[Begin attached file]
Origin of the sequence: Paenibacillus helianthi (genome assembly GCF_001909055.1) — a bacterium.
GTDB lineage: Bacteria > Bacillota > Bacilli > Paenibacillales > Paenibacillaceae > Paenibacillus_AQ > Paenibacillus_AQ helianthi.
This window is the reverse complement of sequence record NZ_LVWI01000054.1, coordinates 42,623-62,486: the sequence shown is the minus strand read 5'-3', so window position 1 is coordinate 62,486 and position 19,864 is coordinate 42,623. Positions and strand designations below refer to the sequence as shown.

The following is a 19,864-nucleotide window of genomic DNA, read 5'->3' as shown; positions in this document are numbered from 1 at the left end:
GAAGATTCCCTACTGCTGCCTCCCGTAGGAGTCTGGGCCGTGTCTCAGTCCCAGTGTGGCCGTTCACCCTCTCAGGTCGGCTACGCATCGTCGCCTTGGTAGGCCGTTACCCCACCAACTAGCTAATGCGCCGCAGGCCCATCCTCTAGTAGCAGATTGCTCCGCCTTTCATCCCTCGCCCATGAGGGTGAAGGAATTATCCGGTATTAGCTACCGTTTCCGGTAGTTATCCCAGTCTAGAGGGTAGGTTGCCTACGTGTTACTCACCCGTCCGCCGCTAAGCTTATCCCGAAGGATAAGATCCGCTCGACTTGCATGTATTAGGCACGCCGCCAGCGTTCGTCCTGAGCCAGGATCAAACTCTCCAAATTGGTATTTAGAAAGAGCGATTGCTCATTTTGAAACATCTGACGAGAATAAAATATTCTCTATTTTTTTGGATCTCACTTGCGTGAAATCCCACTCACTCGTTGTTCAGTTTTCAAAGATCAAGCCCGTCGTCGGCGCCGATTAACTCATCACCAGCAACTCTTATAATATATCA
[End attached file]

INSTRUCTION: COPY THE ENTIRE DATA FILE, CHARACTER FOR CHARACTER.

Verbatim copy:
Origin of the sequence: Paenibacillus helianthi (genome assembly GCF_001909055.1) — a bacterium.
GTDB lineage: Bacteria > Bacillota > Bacilli > Paenibacillales > Paenibacillaceae > Paenibacillus_AQ > Paenibacillus_AQ helianthi.
This window is the reverse complement of sequence record NZ_LVWI01000054.1, coordinates 42,623-62,486: the sequence shown is the minus strand read 5'-3', so window position 1 is coordinate 62,486 and position 19,864 is coordinate 42,623. Positions and strand designations below refer to the sequence as shown.

The following is a 19,864-nucleotide window of genomic DNA, read 5'->3' as shown; positions in this document are numbered from 1 at the left end:
GAAGATTCCCTACTGCTGCCTCCCGTAGGAGTCTGGGCCGTGTCTCAGTCCCAGTGTGGCCGTTCACCCTCTCAGGTCGGCTACGCATCGTCGCCTTGGTAGGCCGTTACCCCACCAACTAGCTAATGCGCCGCAGGCCCATCCTCTAGTAGCAGATTGCTCCGCCTTTCATCCCTCGCCCATGAGGGTGAAGGAATTATCCGGTATTAGCTACCGTTTCCGGTAGTTATCCCAGTCTAGAGGGTAGGTTGCCTACGTGTTACTCACCCGTCCGCCGCTAAGCTTATCCCGAAGGATAAGATCCGCTCGACTTGCATGTATTAGGCACGCCGCCAGCGTTCGTCCTGAGCCAGGATCAAACTCTCCAAATTGGTATTTAGAAAGAGCGATTGCTCATTTTGAAACATCTGACGAGAATAAAATATTCTCTATTTTTTTGGATCTCACTTGCGTGAAATCCCACTCACTCGTTGTTCAGTTTTCAAAGATCAAGCCCGTCGTCGGCGCCGATTAACTCATCACCAGCAACTCTTATAATATATCA